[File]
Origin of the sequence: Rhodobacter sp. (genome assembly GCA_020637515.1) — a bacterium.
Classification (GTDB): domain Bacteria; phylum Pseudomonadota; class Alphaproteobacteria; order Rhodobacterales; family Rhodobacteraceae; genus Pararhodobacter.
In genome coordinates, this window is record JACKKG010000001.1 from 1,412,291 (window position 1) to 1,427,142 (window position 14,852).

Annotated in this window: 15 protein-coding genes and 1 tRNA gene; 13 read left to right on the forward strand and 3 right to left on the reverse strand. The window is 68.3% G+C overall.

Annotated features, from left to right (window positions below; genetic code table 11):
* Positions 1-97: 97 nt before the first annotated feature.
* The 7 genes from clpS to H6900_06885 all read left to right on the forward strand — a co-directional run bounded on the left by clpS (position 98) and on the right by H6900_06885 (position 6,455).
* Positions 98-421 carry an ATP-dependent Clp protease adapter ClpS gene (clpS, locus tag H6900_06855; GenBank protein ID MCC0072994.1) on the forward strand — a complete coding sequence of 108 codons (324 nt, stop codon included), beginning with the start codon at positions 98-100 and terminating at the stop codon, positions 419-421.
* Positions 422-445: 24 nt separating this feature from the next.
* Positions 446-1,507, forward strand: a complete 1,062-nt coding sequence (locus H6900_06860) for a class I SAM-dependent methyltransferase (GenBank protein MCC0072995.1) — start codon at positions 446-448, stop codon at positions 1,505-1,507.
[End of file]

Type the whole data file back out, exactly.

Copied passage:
Origin of the sequence: Rhodobacter sp. (genome assembly GCA_020637515.1) — a bacterium.
Classification (GTDB): domain Bacteria; phylum Pseudomonadota; class Alphaproteobacteria; order Rhodobacterales; family Rhodobacteraceae; genus Pararhodobacter.
In genome coordinates, this window is record JACKKG010000001.1 from 1,412,291 (window position 1) to 1,427,142 (window position 14,852).

Annotated in this window: 15 protein-coding genes and 1 tRNA gene; 13 read left to right on the forward strand and 3 right to left on the reverse strand. The window is 68.3% G+C overall.

Annotated features, from left to right (window positions below; genetic code table 11):
* Positions 1-97: 97 nt before the first annotated feature.
* The 7 genes from clpS to H6900_06885 all read left to right on the forward strand — a co-directional run bounded on the left by clpS (position 98) and on the right by H6900_06885 (position 6,455).
* Positions 98-421 carry an ATP-dependent Clp protease adapter ClpS gene (clpS, locus tag H6900_06855; GenBank protein ID MCC0072994.1) on the forward strand — a complete coding sequence of 108 codons (324 nt, stop codon included), beginning with the start codon at positions 98-100 and terminating at the stop codon, positions 419-421.
* Positions 422-445: 24 nt separating this feature from the next.
* Positions 446-1,507, forward strand: a complete 1,062-nt coding sequence (locus H6900_06860) for a class I SAM-dependent methyltransferase (GenBank protein MCC0072995.1) — start codon at positions 446-448, stop codon at positions 1,505-1,507.